Feb. 14 (Bloomberg) -- A New Jersey law that would legalize sports gambling in the state is under review by a federal judge who said he would issue a ruling in two weeks.
Lawyers for the U.S. argued today during a hearing before U.S. District Judge Michael Shipp in Trenton that a 1992 federal law requiring states to restrict sports betting prevents New Jersey’s actions. Attorneys for New Jersey said the federal law violates the state’s sovereignty.
The U.S. can’t “regulate the state’s ability to govern its citizens or the judgment of the government of the state of New Jersey,” Theodore Olson, an attorney for the state, told Shipp.
The state law, signed by Republican New Jersey Governor Chris Christie in January 2012, would permit wagering on professional and college sports at racetracks and Atlantic City casinos. The lawsuit was filed by the National Collegiate Athletic Association and several professional sports organizations to stop the law from taking effect.
Paul Fishman, the U.S. Attorney for New Jersey, told Shipp today that gambling undermines the integrity of professional and college sports.
The federal law doesn’t constitute a regulation because it “does not require the state of New Jersey to enact laws,” Fishman said. It “doesn’t require the state to do more than what they were doing.”
Legalized sports gambling could generate $1 billion in bets and as much as $100 million in new annual revenue for the state in its first year, William J. Pascrell III, a lead lobbyist for the measure, said in an earlier interview.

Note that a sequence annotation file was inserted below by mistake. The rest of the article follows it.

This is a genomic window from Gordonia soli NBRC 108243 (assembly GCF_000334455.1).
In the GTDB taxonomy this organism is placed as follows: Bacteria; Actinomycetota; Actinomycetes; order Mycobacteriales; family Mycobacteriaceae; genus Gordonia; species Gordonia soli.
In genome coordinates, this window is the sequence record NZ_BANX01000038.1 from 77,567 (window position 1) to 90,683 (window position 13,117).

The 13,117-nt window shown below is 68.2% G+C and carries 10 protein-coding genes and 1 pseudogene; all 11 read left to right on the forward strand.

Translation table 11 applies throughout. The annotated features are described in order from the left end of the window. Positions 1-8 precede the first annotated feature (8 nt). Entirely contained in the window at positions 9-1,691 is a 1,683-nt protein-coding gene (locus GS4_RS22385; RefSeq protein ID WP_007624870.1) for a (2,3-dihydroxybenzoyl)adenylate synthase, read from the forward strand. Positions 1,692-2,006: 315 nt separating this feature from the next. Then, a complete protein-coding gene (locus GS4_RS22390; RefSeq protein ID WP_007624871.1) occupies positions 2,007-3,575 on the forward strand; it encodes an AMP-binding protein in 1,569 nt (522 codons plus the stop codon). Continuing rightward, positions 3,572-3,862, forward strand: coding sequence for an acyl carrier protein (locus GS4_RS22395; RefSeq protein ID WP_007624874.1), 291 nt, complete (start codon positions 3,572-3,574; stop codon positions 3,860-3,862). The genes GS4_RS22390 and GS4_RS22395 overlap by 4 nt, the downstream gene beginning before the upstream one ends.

Sports organizations including the National Football League and Major League Baseball sued New Jersey’s government in August to block betting in the state. The National Hockey League, National Basketball Association and NCAA joined the complaint.
The 1992 federal law bans sports betting except in four states: Nevada, Delaware, Montana and Oregon. Attorneys for New Jersey and the New Jersey Thoroughbred Horsemen’s Association Inc., an intervenor in the case, argued that the law is unconstitutional and should be sent back to Congress for revision.
“The entire statute fails because the rule it establishes goes too far,” Ron Riccio, an attorney for the horsemen, argued.
The horsemen’s group wants sports-betting in the state to help save the Monmouth Park Racetrack in Oceanport, New Jersey. The 142-year-old park will be forced to close if the law fails to take effect, threatening the state’s horse-racing industry and 7,000 jobs, Riccio said.
The state also stands to lose roughly $110 million in tax revenue from the industry, Riccio said.
The case is National Collegiate Athletic Association v. Christie, 12-04947, U.S. District Court, District of New Jersey (Trenton).
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